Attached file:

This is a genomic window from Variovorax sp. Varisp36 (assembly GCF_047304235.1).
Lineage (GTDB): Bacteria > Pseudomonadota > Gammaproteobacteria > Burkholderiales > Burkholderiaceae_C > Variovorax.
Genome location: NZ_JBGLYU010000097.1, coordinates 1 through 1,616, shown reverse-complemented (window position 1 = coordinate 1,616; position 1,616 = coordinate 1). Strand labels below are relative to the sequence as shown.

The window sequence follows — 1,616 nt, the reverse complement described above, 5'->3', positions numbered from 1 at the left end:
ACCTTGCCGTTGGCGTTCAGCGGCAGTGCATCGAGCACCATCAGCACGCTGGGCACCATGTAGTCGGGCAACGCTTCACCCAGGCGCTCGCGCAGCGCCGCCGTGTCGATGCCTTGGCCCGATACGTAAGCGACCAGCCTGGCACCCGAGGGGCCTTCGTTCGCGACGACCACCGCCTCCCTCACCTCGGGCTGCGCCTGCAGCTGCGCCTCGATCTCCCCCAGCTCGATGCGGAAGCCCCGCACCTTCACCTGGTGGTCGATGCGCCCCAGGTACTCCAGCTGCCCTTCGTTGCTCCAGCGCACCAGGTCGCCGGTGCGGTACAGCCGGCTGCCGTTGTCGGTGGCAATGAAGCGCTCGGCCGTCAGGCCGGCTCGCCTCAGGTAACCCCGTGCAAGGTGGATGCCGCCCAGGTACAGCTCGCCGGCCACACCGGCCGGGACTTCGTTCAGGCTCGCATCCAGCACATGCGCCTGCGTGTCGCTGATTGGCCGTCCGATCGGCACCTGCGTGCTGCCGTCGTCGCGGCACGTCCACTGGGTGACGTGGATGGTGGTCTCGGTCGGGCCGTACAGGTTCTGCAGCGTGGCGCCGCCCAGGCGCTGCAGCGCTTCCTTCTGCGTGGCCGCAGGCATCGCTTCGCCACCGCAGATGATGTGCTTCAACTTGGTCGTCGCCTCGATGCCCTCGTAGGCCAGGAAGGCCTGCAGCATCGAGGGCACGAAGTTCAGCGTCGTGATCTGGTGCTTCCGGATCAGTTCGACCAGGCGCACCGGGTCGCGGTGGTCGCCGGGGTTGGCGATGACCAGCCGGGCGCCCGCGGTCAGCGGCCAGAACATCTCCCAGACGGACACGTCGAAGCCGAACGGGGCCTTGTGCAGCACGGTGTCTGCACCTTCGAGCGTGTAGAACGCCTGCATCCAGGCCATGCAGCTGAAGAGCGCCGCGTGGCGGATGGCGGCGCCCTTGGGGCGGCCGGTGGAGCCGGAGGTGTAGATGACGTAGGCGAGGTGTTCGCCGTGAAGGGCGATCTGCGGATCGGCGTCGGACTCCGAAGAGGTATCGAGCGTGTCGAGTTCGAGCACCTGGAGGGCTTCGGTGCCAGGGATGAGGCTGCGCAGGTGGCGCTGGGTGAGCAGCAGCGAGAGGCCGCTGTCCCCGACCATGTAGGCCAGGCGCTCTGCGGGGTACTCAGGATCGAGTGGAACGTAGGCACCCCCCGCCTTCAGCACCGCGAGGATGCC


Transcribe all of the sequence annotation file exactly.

This is a genomic window from Variovorax sp. Varisp36 (assembly GCF_047304235.1).
Lineage (GTDB): Bacteria > Pseudomonadota > Gammaproteobacteria > Burkholderiales > Burkholderiaceae_C > Variovorax.
Genome location: NZ_JBGLYU010000097.1, coordinates 1 through 1,616, shown reverse-complemented (window position 1 = coordinate 1,616; position 1,616 = coordinate 1). Strand labels below are relative to the sequence as shown.

The window sequence follows — 1,616 nt, the reverse complement described above, 5'->3', positions numbered from 1 at the left end:
ACCTTGCCGTTGGCGTTCAGCGGCAGTGCATCGAGCACCATCAGCACGCTGGGCACCATGTAGTCGGGCAACGCTTCACCCAGGCGCTCGCGCAGCGCCGCCGTGTCGATGCCTTGGCCCGATACGTAAGCGACCAGCCTGGCACCCGAGGGGCCTTCGTTCGCGACGACCACCGCCTCCCTCACCTCGGGCTGCGCCTGCAGCTGCGCCTCGATCTCCCCCAGCTCGATGCGGAAGCCCCGCACCTTCACCTGGTGGTCGATGCGCCCCAGGTACTCCAGCTGCCCTTCGTTGCTCCAGCGCACCAGGTCGCCGGTGCGGTACAGCCGGCTGCCGTTGTCGGTGGCAATGAAGCGCTCGGCCGTCAGGCCGGCTCGCCTCAGGTAACCCCGTGCAAGGTGGATGCCGCCCAGGTACAGCTCGCCGGCCACACCGGCCGGGACTTCGTTCAGGCTCGCATCCAGCACATGCGCCTGCGTGTCGCTGATTGGCCGTCCGATCGGCACCTGCGTGCTGCCGTCGTCGCGGCACGTCCACTGGGTGACGTGGATGGTGGTCTCGGTCGGGCCGTACAGGTTCTGCAGCGTGGCGCCGCCCAGGCGCTGCAGCGCTTCCTTCTGCGTGGCCGCAGGCATCGCTTCGCCACCGCAGATGATGTGCTTCAACTTGGTCGTCGCCTCGATGCCCTCGTAGGCCAGGAAGGCCTGCAGCATCGAGGGCACGAAGTTCAGCGTCGTGATCTGGTGCTTCCGGATCAGTTCGACCAGGCGCACCGGGTCGCGGTGGTCGCCGGGGTTGGCGATGACCAGCCGGGCGCCCGCGGTCAGCGGCCAGAACATCTCCCAGACGGACACGTCGAAGCCGAACGGGGCCTTGTGCAGCACGGTGTCTGCACCTTCGAGCGTGTAGAACGCCTGCATCCAGGCCATGCAGCTGAAGAGCGCCGCGTGGCGGATGGCGGCGCCCTTGGGGCGGCCGGTGGAGCCGGAGGTGTAGATGACGTAGGCGAGGTGTTCGCCGTGAAGGGCGATCTGCGGATCGGCGTCGGACTCCGAAGAGGTATCGAGCGTGTCGAGTTCGAGCACCTGGAGGGCTTCGGTGCCAGGGATGAGGCTGCGCAGGTGGCGCTGGGTGAGCAGCAGCGAGAGGCCGCTGTCCCCGACCATGTAGGCCAGGCGCTCTGCGGGGTACTCAGGATCGAGTGGAACGTAGGCACCCCCCGCCTTCAGCACCGCGAGGATGCC